Friday, January 23, 2015

Writing Sci-Fi

I've read a couple of things recently that suggested that science fiction writers can never be truly accurate about the future because our minds simply cannot fathom the changes that will come. While I'm not suggesting this is completely off base, I do think it misses an important point.

I'm currently working on a story set very far in the future. The truth is that when I imagine how the future will be at that point, you wouldn't believe just how bizarre that future would seem to the average person today. So will I write the story the way that I envision it? Of course not!

When we write a story, we are writing it for an audience of today. If I wrote about some of the crazy things I think are likely to be true in the far future, very few people would read my book, because they wouldn't be able to relate on any level. I have to scale back the changes and force the story to be relatable to today's audiences. That doesn't mean there won't be any strange elements in the story--of course there will be--but it is restrained in a way to allow a modern audience to still relate to the characters and to their surroundings.

I see it as being similar to the issue of portraying sci-fi in movies. Directors cannot be accurate in presenting the future, because our audiences wouldn't 'get' it. For example, I see future cyborgs or robots evolving technologically to a point where you couldn't tell the difference between them and a true human, at least not unless we build in something to purposely make them stand out. Yet in movies they always have to depict cyborgs or robots as being very obviously different from humans.

And if they wish to depict futuristic mind-data interfaces (such as I use in my first novel), they do so in films only with obvious mechanical items like goggles or other visible tech melded with the human body, when the reality is that such technology would most likely evolve to not be visible in any way. (That doesn't mean that humans of the future will look just like us. Evolution never stops, so humans will look quite different in the future, and even break into differing species at some point, should we begin to colonize different areas of space)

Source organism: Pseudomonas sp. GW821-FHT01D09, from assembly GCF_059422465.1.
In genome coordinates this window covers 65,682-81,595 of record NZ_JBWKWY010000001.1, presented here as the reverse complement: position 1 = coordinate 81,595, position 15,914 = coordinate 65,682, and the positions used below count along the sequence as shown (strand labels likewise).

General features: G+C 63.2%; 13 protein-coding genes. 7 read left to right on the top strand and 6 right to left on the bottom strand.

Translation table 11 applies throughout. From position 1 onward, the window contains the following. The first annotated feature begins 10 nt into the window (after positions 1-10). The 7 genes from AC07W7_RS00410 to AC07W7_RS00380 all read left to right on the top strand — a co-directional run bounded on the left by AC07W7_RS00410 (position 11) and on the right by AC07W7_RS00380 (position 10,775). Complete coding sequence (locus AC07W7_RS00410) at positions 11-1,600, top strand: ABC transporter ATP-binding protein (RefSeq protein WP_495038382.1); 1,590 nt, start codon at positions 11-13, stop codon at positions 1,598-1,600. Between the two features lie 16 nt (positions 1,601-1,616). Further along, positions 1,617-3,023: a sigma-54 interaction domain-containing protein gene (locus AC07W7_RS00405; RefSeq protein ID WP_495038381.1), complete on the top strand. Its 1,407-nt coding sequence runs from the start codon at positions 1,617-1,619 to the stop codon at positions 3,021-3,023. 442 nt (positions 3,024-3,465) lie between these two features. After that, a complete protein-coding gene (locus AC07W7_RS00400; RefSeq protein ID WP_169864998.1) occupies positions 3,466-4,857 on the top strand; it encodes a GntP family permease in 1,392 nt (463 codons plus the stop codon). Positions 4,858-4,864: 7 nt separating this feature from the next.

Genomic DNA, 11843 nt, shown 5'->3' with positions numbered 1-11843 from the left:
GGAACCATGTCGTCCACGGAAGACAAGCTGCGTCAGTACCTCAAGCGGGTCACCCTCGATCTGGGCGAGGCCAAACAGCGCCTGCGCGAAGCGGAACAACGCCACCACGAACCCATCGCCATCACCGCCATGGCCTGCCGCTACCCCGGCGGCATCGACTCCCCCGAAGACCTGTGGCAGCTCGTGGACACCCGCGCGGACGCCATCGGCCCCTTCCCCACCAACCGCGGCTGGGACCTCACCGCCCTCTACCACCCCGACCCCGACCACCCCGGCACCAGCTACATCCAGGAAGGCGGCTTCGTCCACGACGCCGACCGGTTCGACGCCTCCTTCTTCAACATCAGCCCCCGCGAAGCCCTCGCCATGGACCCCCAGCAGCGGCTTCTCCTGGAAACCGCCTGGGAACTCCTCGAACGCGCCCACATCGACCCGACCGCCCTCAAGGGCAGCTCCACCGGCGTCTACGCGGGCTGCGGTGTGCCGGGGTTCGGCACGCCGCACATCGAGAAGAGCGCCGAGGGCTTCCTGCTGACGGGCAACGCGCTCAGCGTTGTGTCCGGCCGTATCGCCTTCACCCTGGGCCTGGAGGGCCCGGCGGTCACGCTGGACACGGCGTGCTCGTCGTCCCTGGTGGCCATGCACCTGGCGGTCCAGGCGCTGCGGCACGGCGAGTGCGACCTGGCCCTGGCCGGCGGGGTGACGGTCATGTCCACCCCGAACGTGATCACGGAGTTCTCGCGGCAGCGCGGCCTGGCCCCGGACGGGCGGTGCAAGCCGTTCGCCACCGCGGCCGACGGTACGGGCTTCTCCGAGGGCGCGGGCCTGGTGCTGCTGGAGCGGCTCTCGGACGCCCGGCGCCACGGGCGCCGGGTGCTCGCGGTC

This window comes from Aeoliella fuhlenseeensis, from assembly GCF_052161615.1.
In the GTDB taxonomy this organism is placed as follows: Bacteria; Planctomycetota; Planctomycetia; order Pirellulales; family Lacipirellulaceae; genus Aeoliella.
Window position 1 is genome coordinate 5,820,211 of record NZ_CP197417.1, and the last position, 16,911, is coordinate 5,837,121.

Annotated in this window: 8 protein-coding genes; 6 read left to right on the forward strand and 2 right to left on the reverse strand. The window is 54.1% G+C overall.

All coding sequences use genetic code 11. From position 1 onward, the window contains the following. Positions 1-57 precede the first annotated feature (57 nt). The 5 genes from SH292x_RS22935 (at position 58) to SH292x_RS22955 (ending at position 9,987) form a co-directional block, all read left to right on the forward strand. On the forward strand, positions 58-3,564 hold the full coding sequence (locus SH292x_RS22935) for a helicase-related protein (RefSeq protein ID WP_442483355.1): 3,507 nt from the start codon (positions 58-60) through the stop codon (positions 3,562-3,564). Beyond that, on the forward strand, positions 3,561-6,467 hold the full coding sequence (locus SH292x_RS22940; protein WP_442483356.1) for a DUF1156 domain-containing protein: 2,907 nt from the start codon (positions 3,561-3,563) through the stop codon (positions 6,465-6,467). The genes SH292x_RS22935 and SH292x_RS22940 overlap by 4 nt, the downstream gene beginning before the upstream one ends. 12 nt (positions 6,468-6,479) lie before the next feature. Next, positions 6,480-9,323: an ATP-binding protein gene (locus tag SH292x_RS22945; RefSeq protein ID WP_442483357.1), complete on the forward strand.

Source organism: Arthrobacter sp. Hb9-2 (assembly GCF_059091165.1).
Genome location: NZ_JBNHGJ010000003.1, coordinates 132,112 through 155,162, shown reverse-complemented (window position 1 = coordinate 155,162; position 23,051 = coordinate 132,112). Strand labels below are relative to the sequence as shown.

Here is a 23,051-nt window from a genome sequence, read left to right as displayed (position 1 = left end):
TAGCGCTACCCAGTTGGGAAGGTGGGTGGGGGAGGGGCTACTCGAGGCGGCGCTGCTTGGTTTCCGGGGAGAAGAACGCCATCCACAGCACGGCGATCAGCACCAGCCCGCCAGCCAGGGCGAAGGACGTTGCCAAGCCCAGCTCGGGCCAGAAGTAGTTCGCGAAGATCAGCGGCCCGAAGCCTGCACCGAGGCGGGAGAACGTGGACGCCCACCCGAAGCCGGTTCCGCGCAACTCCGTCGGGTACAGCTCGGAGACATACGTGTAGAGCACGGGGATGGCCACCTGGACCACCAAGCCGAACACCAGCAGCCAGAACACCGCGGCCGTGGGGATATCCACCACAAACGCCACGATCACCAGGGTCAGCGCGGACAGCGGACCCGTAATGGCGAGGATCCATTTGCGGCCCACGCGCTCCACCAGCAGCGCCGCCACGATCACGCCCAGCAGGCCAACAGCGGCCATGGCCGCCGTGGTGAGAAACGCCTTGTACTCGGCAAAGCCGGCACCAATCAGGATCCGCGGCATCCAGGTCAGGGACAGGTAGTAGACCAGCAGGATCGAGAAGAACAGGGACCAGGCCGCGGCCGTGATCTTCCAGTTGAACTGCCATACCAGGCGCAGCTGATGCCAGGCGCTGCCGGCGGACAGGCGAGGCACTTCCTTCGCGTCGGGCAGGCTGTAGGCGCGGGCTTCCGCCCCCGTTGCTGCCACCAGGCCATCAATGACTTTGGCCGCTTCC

I'm not complaining about these differences between portrayal and the probable realities of the future. I understand why stories must be tailored for their intended audiences. But I do disagree with the idea that I am unable to comprehend the possible future. Of course no one can actually get all details of the future correct, but some of us have pretty wicked imaginations. If only you could see some of the things I think up!


  1. We can't be accurate about the future because it's the future, folks. We don't have time machines and no one can truly predict the future.
    You're right about readers must relate to the story. Go too far out, and people think it's just too weird. That's why when we write stories set in other universes (like Star Wars) the aliens are still usually humanoid.

    1. Yeah, imagine meeting gaseous aliens or ones that changed from liquid to gas depending on the temperature! Or aliens who communicate solely through sense of smell. Hard to relate!